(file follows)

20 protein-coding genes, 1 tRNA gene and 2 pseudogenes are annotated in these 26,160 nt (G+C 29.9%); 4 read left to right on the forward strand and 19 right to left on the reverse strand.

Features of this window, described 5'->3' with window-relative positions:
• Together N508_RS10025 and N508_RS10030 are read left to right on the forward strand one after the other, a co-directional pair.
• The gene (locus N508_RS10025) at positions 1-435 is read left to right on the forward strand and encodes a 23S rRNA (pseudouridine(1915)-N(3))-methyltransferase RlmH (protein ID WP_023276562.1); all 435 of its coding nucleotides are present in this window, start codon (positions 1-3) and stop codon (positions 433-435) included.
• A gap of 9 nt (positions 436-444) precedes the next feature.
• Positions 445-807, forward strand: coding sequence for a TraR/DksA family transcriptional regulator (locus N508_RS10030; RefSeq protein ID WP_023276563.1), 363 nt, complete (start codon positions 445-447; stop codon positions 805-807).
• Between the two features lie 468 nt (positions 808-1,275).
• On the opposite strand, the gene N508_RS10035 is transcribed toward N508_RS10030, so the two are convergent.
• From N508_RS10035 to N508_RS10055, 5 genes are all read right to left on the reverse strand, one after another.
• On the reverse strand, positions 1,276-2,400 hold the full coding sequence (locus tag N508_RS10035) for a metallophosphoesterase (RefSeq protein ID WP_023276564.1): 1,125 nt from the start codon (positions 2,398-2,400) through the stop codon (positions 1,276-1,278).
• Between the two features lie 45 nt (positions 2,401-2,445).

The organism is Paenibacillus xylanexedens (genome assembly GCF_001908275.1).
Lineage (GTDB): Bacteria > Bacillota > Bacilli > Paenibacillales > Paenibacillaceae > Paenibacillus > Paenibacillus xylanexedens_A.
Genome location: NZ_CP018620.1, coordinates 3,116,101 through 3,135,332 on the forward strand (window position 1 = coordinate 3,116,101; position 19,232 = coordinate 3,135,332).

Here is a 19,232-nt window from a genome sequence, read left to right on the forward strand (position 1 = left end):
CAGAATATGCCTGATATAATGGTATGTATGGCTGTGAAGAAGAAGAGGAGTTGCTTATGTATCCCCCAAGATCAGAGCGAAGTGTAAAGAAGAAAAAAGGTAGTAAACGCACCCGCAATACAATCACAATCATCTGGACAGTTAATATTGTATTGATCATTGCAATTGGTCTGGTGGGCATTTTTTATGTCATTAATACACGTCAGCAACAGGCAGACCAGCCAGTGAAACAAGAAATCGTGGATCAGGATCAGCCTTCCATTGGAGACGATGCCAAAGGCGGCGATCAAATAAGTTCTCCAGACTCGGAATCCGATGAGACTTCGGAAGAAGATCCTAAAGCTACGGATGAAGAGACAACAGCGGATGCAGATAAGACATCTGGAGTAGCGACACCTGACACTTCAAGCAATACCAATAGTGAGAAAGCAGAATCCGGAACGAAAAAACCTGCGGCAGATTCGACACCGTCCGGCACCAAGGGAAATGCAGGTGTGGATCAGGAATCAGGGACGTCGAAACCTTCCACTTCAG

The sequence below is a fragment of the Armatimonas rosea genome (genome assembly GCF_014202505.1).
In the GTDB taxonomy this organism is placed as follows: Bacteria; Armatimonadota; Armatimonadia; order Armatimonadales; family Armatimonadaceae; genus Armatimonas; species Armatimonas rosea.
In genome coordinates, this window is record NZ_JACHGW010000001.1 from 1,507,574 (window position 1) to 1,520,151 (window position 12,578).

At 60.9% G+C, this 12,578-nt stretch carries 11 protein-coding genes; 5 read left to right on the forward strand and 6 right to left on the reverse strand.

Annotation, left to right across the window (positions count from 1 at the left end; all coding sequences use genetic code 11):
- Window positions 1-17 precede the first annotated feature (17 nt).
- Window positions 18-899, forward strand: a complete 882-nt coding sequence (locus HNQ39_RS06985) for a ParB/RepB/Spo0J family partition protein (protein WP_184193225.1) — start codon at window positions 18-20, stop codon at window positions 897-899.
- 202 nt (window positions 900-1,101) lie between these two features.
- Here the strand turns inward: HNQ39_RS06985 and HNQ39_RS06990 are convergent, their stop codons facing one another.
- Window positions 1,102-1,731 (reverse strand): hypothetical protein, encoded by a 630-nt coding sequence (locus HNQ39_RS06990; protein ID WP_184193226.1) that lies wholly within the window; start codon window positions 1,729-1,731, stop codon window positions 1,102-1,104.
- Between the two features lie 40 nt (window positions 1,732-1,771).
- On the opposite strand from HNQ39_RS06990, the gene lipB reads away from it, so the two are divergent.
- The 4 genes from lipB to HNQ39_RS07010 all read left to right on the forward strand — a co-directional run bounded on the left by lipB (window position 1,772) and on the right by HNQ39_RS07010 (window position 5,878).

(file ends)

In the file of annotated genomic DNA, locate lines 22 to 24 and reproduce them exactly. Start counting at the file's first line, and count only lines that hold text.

- Window positions 1-17 precede the first annotated feature (17 nt).
- Window positions 18-899, forward strand: a complete 882-nt coding sequence (locus HNQ39_RS06985) for a ParB/RepB/Spo0J family partition protein (protein WP_184193225.1) — start codon at window positions 18-20, stop codon at window positions 897-899.
- 202 nt (window positions 900-1,101) lie between these two features.